The Changing Dynamics of Islamist Terrorism in Philippines

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The Changing Dynamics of Islamist Terrorism in Philippines

The Jolo church bombing might signal a tactical shift from the groups affiliated to the Islamic State.

The Changing Dynamics of Islamist Terrorism in Philippines
Credit: U.S. Army photo

A suicide attack was conducted at the Cathedral of Our Lady of Mount Carmel at Jolo on January 27, 2019. It was a two-stage attack – the first improvised explosive device (IED) detonated in the middle of the church and the second at the church’s entrance. This attack took the lives of at least 20 and wounded more than 90. The military pinned Hatib Sawadjaan as the mastermind of the attack, a natural conclusion as the Sulu island chain is plagued with the presence of Sawadjaan’s group, Islamic State-Sulu. This attack raised the notoriety of Sawadjaan and successfully diverted resources away from hunting Abu Dar – a possible candidate as emir for the Islamic State (IS) of the Philippines after the death of Isnilon Hapilon in 2017.

Analysts are quick to highlight two trends in the Philippines based on the attack; the influx of foreign fighters and the adoption of suicide tactics. However, these two trends lead to a single phenomenon – the use of foreign fighters as suicide bombers. This strategy is deadly as groups retain trained local fighters while recruiting foreigners as suicide operatives — ultimately preserving the capability to hold an armed assault while dispensing deadly terrorist attacks.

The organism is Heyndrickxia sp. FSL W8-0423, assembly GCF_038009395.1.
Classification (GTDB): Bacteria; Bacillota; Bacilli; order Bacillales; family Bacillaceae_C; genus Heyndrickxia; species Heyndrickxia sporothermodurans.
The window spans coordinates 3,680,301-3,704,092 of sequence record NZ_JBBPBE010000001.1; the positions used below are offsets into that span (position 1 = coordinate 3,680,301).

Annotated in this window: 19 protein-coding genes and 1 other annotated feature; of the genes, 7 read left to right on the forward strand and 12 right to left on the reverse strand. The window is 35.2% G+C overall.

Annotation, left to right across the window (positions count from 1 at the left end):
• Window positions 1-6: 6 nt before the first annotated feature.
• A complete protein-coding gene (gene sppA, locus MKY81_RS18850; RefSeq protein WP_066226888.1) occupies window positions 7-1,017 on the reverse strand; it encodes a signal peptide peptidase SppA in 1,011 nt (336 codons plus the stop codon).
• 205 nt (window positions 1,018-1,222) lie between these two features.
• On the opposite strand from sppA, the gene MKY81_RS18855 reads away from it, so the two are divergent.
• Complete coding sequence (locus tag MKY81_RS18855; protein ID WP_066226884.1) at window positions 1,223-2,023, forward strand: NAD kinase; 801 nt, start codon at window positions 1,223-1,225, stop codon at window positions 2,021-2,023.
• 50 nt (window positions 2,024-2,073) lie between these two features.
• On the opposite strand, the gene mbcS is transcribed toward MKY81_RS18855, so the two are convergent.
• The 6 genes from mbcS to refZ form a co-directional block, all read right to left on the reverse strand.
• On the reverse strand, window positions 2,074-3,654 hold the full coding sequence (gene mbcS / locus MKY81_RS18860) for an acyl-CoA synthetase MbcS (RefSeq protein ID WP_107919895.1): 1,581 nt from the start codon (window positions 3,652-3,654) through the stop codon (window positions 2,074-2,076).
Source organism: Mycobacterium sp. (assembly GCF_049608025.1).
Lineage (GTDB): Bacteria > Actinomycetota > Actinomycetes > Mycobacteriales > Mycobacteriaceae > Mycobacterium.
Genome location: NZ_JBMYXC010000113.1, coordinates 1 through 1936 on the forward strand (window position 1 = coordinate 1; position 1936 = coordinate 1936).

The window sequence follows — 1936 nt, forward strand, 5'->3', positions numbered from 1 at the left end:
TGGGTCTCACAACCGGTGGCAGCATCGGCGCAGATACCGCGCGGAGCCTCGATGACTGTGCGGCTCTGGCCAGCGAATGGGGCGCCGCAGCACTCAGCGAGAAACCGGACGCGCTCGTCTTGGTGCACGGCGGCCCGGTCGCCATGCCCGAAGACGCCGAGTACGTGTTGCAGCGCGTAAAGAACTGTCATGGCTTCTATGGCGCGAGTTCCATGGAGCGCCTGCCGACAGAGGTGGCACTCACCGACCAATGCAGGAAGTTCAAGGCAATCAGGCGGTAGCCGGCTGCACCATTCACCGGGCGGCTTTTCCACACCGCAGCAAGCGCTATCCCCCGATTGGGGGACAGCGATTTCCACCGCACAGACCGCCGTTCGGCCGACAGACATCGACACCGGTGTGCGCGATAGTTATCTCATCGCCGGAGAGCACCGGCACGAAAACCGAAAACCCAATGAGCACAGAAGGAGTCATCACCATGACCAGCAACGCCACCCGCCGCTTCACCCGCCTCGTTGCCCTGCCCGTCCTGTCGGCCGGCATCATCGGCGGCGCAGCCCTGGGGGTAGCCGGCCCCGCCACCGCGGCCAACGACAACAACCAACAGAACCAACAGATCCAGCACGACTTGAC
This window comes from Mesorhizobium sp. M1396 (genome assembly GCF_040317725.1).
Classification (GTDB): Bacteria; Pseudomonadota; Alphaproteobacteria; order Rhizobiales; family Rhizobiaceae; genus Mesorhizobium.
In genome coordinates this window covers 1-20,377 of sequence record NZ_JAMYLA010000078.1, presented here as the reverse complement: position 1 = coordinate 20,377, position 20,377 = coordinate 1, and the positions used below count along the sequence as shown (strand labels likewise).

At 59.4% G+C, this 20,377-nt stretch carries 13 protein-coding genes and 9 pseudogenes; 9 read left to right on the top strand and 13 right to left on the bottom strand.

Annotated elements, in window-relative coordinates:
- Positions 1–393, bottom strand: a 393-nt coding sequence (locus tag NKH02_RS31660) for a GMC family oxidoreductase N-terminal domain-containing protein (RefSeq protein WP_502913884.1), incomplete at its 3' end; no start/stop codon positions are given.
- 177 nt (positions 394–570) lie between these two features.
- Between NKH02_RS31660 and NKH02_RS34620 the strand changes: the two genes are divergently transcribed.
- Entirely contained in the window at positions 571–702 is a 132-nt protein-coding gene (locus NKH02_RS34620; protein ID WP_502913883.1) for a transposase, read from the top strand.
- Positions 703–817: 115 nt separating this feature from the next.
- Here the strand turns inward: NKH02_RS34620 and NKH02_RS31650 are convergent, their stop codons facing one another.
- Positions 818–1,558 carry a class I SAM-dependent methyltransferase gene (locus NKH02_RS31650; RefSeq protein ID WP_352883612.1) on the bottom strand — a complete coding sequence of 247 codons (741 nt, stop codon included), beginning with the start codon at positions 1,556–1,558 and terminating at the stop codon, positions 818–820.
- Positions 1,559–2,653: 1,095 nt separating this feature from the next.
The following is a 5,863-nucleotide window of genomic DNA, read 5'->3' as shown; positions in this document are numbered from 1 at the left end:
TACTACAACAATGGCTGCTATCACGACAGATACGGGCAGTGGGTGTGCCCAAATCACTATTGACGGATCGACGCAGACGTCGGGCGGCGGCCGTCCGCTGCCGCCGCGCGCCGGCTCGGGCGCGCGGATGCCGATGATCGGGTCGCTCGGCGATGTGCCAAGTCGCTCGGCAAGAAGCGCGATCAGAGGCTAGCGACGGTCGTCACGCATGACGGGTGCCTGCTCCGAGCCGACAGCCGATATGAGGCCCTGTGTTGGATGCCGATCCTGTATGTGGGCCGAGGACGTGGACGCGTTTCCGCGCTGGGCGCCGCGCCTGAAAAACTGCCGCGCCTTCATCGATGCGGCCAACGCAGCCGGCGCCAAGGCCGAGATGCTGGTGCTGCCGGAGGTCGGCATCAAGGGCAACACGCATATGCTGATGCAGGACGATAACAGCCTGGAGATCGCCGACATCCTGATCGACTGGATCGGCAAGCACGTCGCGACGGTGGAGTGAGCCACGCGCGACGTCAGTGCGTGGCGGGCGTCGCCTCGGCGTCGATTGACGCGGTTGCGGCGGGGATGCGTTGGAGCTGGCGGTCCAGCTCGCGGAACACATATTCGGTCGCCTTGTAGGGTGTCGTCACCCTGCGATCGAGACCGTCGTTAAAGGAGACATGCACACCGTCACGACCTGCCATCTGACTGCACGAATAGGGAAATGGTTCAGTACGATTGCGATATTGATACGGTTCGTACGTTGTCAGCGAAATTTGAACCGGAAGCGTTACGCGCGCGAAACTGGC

Foreign Suicide Bombers in Philippines

The burnt and unclaimed body parts discovered at the site suggested that the attack was conducted by suicide bombers. Initial forensic assessments of the church attack found traces of ammonium nitrate, which can easily be attained with fertilizers. In this attack, the ammonium nitrate was used as the primary charge and was boosted by a high explosive. The first explosion destroyed most of the church pews, demonstrating the potency of their bomb-making expertise. These bomb designs are highly concealable and destructive. The Philippines National Police (PNP) claimed that nine such bombs were used in at least five attacks in South Mindanao since 2016.

The authorities were quick to note that the suicide attackers were Indonesians based on intelligence reports. It is unclear if the Lamitan accidental suicide bombing may have inspired this attack, but together these attacks might set a precedent for foreign suicide bombers in the Philippines. Suicide attacks are highly concealable, adaptable, and can cause mass casualties. Suicide bombings take an average of 9.7 lives per attack. This is a highly efficient method to wage war against the government.